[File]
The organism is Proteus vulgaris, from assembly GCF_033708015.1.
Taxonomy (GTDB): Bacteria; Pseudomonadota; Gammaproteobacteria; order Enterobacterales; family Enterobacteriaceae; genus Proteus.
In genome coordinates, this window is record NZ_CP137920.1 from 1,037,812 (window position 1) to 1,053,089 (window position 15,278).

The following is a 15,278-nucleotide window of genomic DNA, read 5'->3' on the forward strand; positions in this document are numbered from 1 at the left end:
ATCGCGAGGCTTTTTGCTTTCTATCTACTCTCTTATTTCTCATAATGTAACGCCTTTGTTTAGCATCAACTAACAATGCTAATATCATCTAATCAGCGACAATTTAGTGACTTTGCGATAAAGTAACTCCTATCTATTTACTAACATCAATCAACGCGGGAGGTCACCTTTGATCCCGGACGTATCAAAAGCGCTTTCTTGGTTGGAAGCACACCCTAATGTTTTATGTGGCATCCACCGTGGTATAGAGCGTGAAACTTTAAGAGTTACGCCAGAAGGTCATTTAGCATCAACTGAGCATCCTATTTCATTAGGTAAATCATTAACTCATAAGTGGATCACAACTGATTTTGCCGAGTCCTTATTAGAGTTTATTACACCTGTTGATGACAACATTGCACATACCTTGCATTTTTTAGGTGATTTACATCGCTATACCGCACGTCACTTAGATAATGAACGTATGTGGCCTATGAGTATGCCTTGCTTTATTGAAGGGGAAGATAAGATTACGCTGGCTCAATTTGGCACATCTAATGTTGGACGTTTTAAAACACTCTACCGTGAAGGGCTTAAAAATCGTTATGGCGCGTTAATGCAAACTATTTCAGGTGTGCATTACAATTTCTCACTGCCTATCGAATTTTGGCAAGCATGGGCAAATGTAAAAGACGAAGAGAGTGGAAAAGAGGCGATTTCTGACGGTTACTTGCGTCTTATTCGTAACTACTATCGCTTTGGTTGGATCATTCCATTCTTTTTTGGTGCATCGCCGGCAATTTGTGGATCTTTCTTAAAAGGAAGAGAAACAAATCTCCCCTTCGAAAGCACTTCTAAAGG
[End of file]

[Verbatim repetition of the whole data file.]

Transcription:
The organism is Proteus vulgaris, from assembly GCF_033708015.1.
Taxonomy (GTDB): Bacteria; Pseudomonadota; Gammaproteobacteria; order Enterobacterales; family Enterobacteriaceae; genus Proteus.
In genome coordinates, this window is record NZ_CP137920.1 from 1,037,812 (window position 1) to 1,053,089 (window position 15,278).

The following is a 15,278-nucleotide window of genomic DNA, read 5'->3' on the forward strand; positions in this document are numbered from 1 at the left end:
ATCGCGAGGCTTTTTGCTTTCTATCTACTCTCTTATTTCTCATAATGTAACGCCTTTGTTTAGCATCAACTAACAATGCTAATATCATCTAATCAGCGACAATTTAGTGACTTTGCGATAAAGTAACTCCTATCTATTTACTAACATCAATCAACGCGGGAGGTCACCTTTGATCCCGGACGTATCAAAAGCGCTTTCTTGGTTGGAAGCACACCCTAATGTTTTATGTGGCATCCACCGTGGTATAGAGCGTGAAACTTTAAGAGTTACGCCAGAAGGTCATTTAGCATCAACTGAGCATCCTATTTCATTAGGTAAATCATTAACTCATAAGTGGATCACAACTGATTTTGCCGAGTCCTTATTAGAGTTTATTACACCTGTTGATGACAACATTGCACATACCTTGCATTTTTTAGGTGATTTACATCGCTATACCGCACGTCACTTAGATAATGAACGTATGTGGCCTATGAGTATGCCTTGCTTTATTGAAGGGGAAGATAAGATTACGCTGGCTCAATTTGGCACATCTAATGTTGGACGTTTTAAAACACTCTACCGTGAAGGGCTTAAAAATCGTTATGGCGCGTTAATGCAAACTATTTCAGGTGTGCATTACAATTTCTCACTGCCTATCGAATTTTGGCAAGCATGGGCAAATGTAAAAGACGAAGAGAGTGGAAAAGAGGCGATTTCTGACGGTTACTTGCGTCTTATTCGTAACTACTATCGCTTTGGTTGGATCATTCCATTCTTTTTTGGTGCATCGCCGGCAATTTGTGGATCTTTCTTAAAAGGAAGAGAAACAAATCTCCCCTTCGAAAGCACTTCTAAAGG